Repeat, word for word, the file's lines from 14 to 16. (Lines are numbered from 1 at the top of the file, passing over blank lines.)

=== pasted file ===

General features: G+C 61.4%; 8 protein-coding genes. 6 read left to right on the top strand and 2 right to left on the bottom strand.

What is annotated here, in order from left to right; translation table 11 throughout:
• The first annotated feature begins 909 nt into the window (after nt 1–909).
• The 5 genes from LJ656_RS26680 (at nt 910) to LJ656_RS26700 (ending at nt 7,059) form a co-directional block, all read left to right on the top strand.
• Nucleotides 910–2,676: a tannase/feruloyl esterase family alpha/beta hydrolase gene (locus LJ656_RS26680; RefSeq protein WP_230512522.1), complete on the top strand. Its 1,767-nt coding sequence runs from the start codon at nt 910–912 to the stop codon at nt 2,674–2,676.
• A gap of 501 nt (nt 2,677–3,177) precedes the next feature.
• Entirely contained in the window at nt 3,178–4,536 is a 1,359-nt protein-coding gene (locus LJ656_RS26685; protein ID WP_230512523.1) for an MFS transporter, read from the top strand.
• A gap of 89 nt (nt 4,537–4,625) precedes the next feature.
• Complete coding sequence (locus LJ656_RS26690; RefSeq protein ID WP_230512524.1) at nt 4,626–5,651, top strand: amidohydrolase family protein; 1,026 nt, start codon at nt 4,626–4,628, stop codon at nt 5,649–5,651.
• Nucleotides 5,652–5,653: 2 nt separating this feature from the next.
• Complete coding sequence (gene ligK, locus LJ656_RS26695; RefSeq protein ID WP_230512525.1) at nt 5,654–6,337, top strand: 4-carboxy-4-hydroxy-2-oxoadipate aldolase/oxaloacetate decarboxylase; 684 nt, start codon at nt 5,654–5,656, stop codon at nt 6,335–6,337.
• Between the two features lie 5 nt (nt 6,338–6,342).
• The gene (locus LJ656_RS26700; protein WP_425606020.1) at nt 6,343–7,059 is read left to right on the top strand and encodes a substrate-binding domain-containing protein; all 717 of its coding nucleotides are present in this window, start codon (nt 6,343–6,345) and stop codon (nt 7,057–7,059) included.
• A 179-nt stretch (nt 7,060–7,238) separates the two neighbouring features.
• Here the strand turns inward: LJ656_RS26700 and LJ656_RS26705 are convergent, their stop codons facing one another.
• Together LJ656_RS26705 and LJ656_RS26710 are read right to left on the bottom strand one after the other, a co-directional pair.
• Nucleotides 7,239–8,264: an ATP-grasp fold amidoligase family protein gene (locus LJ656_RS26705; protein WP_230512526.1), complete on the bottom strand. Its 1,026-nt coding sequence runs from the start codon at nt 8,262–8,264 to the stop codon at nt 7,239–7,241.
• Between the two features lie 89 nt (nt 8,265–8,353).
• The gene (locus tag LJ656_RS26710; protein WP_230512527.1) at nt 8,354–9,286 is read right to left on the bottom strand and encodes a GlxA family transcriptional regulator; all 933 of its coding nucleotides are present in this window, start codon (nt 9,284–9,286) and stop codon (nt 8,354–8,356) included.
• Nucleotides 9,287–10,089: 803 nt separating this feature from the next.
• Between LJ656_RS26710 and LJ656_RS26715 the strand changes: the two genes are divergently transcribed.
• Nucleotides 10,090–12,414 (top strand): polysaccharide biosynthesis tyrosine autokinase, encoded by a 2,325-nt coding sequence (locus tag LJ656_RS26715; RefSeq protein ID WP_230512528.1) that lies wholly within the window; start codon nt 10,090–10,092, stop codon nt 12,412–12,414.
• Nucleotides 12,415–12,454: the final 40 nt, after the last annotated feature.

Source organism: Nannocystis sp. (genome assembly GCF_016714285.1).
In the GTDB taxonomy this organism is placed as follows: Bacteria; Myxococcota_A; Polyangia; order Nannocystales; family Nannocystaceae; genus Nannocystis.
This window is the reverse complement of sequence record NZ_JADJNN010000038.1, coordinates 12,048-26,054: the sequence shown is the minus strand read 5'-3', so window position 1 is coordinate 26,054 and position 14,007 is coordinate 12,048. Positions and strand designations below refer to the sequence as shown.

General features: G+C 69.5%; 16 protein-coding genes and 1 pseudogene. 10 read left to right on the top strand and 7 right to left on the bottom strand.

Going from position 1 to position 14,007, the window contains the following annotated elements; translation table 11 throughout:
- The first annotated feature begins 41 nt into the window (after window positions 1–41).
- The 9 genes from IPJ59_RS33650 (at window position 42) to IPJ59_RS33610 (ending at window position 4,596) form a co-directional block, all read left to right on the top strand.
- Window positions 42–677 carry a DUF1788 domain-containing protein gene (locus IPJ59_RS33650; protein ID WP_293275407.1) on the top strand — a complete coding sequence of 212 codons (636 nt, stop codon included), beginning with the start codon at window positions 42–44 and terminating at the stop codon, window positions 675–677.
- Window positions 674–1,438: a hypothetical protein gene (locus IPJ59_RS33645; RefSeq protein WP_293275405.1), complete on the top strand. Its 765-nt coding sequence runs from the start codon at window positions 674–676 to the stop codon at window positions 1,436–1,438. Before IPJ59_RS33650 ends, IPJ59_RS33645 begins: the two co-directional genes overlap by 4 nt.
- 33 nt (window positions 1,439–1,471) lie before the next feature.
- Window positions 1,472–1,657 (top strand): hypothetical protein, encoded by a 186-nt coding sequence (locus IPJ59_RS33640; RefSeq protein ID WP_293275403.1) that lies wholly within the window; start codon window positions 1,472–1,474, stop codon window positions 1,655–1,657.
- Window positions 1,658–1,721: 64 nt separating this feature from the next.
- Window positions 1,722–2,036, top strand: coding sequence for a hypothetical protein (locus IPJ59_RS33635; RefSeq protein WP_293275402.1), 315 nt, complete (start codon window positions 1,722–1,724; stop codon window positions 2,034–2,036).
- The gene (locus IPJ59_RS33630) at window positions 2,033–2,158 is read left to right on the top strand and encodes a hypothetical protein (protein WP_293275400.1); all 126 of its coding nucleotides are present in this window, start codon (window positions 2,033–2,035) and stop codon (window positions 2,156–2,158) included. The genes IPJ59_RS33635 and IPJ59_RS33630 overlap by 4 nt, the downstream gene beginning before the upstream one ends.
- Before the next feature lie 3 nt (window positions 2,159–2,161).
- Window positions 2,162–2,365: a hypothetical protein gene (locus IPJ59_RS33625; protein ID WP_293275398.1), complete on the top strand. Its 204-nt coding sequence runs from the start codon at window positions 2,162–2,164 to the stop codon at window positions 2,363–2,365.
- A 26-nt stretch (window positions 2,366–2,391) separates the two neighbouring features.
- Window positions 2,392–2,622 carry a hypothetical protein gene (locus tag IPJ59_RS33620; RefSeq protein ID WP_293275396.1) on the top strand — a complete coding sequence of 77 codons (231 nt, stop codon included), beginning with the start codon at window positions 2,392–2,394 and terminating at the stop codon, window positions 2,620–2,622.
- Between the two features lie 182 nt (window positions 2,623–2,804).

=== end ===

• A 179-nt stretch (nt 7,060–7,238) separates the two neighbouring features.
• Here the strand turns inward: LJ656_RS26700 and LJ656_RS26705 are convergent, their stop codons facing one another.
• Together LJ656_RS26705 and LJ656_RS26710 are read right to left on the bottom strand one after the other, a co-directional pair.